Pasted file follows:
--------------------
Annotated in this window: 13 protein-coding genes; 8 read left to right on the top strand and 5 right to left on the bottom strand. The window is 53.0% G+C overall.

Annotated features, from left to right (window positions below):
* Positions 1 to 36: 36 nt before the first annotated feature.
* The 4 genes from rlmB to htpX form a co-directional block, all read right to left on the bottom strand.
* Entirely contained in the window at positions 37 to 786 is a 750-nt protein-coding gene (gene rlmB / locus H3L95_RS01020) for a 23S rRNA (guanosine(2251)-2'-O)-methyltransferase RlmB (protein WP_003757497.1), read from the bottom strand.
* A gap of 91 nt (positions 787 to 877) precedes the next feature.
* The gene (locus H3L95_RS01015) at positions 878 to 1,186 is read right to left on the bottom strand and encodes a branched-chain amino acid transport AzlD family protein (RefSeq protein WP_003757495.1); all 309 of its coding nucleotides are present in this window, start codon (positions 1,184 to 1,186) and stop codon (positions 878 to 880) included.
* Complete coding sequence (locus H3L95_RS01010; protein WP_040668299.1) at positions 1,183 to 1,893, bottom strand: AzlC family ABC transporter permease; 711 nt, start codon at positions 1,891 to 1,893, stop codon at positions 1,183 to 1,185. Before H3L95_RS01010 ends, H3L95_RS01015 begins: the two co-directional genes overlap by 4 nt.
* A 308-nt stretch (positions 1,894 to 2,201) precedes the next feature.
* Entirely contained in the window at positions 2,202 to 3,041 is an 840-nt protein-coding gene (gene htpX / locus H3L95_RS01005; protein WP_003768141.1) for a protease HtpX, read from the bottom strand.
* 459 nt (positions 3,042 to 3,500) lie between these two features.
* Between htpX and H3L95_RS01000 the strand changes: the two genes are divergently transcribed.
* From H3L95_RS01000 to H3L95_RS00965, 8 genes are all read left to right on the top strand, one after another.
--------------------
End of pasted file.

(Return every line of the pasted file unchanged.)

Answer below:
Annotated in this window: 13 protein-coding genes; 8 read left to right on the top strand and 5 right to left on the bottom strand. The window is 53.0% G+C overall.

Annotated features, from left to right (window positions below):
* Positions 1 to 36: 36 nt before the first annotated feature.
* The 4 genes from rlmB to htpX form a co-directional block, all read right to left on the bottom strand.
* Entirely contained in the window at positions 37 to 786 is a 750-nt protein-coding gene (gene rlmB / locus H3L95_RS01020) for a 23S rRNA (guanosine(2251)-2'-O)-methyltransferase RlmB (protein WP_003757497.1), read from the bottom strand.
* A gap of 91 nt (positions 787 to 877) precedes the next feature.
* The gene (locus H3L95_RS01015) at positions 878 to 1,186 is read right to left on the bottom strand and encodes a branched-chain amino acid transport AzlD family protein (RefSeq protein WP_003757495.1); all 309 of its coding nucleotides are present in this window, start codon (positions 1,184 to 1,186) and stop codon (positions 878 to 880) included.
* Complete coding sequence (locus H3L95_RS01010; protein WP_040668299.1) at positions 1,183 to 1,893, bottom strand: AzlC family ABC transporter permease; 711 nt, start codon at positions 1,891 to 1,893, stop codon at positions 1,183 to 1,185. Before H3L95_RS01010 ends, H3L95_RS01015 begins: the two co-directional genes overlap by 4 nt.
* A 308-nt stretch (positions 1,894 to 2,201) precedes the next feature.
* Entirely contained in the window at positions 2,202 to 3,041 is an 840-nt protein-coding gene (gene htpX / locus H3L95_RS01005; protein WP_003768141.1) for a protease HtpX, read from the bottom strand.
* 459 nt (positions 3,042 to 3,500) lie between these two features.
* Between htpX and H3L95_RS01000 the strand changes: the two genes are divergently transcribed.
* From H3L95_RS01000 to H3L95_RS00965, 8 genes are all read left to right on the top strand, one after another.